On June 4th, 2020, a UNC Charlotte student named Josh Mason, a junior year kinesiology major, took on the admirable- yet daunting task of leading a march in support of the Black Lives Matter movement. This 4 mile march started at the Five Guys on North Tryon Street and ended on the steps of the Popp Martin Student Union on UNCC’s campus. Tensions were high in charlotte following the murder of George Floyd on May 25th, 2020. While protestors were speaking out on social media and being tear gassed and arrested in the streets for standing up for black lives, Mason was formulating his own plan to unify the UNCC community. We asked Josh Mason a series of questions in order to gain some perspective on what it was like to lead the march, along with his thoughts on what we can do to support the Black Lives Matter movement.
*some answers have been edited for clarity.
Q: What prompted you to organize the march at UNCC?
A: I think it was the fact that I saw so many of our uncc students voicing their opinions about police brutality & racial injustice on social media so I thought… since everyone has so much to say online..why don’t we all come out and physically let our voice as a community be heard?
Q: How did it feel to see UNCC students come together to support something so pressing and important?
A: It felt very good. I was actually surprised to see how many students came out in solidarity. I wasn’t expecting even a third of the amount of people that came, especially during the uncertain times of this coronavirus pandemic. Yet, that just shows that our school body really cares about the well being of the black and brown lives being affected by systemic oppression.
Q: Did you fear for your safety or the safety of others at the march?
A: Going into it I knew the possibility of something going wrong, especially with the current political climate today. There were protests in Charlotte a couple days before where the police had gotten violent, and that rubbed some students the wrong way. We even had some people who were completely against the march & spoke out against it on Twitter & Instagram. On top of that, with coronavirus on the rise I knew I was taking a big risk (which is why we stressed the masks). At the end of the day I felt we as students needed to stress this issue because it’s been ongoing for years and I felt our administrators weren’t making a big enough statement with just sending an email or two out to the student body. So it was worth every bit of the risk.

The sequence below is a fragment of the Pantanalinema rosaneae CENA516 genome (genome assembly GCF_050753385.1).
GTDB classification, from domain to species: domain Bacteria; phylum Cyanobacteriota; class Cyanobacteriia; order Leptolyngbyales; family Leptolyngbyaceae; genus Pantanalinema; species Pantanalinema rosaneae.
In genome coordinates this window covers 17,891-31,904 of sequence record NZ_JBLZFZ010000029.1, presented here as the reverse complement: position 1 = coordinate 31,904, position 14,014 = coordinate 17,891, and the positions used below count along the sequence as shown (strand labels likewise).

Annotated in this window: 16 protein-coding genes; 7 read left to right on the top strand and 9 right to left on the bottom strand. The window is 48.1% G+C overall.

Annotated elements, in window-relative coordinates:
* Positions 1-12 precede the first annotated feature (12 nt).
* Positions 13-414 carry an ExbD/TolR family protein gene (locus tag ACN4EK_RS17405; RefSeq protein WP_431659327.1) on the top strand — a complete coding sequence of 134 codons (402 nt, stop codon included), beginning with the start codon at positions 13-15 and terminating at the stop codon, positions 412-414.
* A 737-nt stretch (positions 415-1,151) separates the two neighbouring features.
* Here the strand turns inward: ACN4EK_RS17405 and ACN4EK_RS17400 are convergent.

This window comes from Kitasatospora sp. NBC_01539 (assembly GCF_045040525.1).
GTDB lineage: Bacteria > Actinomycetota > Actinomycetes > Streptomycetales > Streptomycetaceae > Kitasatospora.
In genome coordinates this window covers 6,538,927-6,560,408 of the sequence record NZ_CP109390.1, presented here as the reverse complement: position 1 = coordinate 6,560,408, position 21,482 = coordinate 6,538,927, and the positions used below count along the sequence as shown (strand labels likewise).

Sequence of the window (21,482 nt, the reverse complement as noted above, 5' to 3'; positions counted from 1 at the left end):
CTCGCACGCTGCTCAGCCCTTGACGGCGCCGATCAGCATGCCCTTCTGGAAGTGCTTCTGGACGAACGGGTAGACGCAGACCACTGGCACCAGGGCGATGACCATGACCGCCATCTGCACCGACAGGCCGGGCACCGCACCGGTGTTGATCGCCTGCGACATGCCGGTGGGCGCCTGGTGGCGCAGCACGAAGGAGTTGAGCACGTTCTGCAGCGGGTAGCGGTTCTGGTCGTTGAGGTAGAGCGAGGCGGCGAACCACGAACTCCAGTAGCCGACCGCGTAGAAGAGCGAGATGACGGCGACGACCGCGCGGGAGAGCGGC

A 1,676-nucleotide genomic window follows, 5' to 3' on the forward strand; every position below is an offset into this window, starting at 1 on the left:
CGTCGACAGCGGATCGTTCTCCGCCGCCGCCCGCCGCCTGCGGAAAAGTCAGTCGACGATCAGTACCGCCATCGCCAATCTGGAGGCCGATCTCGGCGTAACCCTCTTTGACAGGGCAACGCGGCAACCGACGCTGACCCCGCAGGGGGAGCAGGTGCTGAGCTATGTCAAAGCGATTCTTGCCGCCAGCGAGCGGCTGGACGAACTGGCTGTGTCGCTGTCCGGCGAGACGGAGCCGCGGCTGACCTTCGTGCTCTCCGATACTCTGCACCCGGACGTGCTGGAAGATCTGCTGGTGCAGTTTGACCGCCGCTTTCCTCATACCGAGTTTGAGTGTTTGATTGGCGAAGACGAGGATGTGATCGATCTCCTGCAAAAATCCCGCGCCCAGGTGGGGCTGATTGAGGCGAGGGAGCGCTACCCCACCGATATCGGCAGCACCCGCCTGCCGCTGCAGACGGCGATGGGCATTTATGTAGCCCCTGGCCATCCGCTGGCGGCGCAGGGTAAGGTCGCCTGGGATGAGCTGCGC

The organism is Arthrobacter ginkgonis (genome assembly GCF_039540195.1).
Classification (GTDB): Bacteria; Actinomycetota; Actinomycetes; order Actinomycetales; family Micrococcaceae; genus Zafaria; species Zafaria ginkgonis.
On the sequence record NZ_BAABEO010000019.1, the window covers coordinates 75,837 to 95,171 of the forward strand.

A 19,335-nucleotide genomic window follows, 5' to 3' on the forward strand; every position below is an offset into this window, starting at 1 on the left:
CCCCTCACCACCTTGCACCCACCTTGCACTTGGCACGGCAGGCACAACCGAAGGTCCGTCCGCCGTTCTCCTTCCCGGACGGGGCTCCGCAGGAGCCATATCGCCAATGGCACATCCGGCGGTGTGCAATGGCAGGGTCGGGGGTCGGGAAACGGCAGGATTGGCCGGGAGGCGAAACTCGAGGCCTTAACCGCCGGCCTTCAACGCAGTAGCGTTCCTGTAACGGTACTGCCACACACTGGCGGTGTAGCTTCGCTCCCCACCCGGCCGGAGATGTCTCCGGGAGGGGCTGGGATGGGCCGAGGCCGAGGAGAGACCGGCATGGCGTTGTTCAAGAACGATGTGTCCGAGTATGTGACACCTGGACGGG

Q: What was the best moment for you during the march?
A: The best part was when we were almost to the bottom of North Tryon and I turned around and the entire hill as far as I could see was filled with people. It felt so good to be a part of something bigger than myself.
Q: What is your advice to people who want to contribute to the BLM movement?
A: I think people should take a step back and realize it’s more than just a “movement”. Black men and women experience shortcomings every single day just because of the melanin we have. I think the first step is being able to educate yourself on the true reasons why we, as African Americans, are getting fed up about this issue.
Q: What do you think the UNCC community can do to support black lives?
A: Start with the community surrounding campus. Get to know the local lawmakers, figure out who the mayors are and look at the policies they stand for. Research the Charlotte Mecklenburg Police Chief. Change starts from the top down. It starts with policy. Since these elected officials “work for the community”, their views should reflect that. Research their policies, if an official doesn’t have any that deal with racial equality.. write them, call their offices, urge them to make a change and stress how important this topic is to us as students.
Q: Are there any organizations or resources that you support that more people should know about?
A: Revamp Clt, a Charlotte non profit myself and my good friend Leslie Hunter began back in June. Revamp is a community based organization that has 3 main initiatives
1. Ending homelessness in the city of Charlotte.
2. Having police / community sitdowns discussing law enforcement reform.
3. Civic engagement: getting the youth involved with learning more about politics, financial literacy and community involvement.
Their Instagram is @revampclt. To clarify, I took a step back from the org to focus on school but it is still up and going strong in the Charlotte community.
Heal Charlotte is a Charlotte non profit as well that specializes in having after school programs for youth in the inner city that bridges the police and African American community divide.
Q: Is there anything else that you want our readers to know about?
A: Research the “end qualified immunity” bill. Urge the stoppage of no Knock warrants in all 50 states.
We all must listen to the black and brown voices in our community and stand with them in solidarity. Now and for the rest of time is the time to act and make positive change.
Head to our Instagram @hercampusuncc for pictures of the protest provided to us by Josh Mason.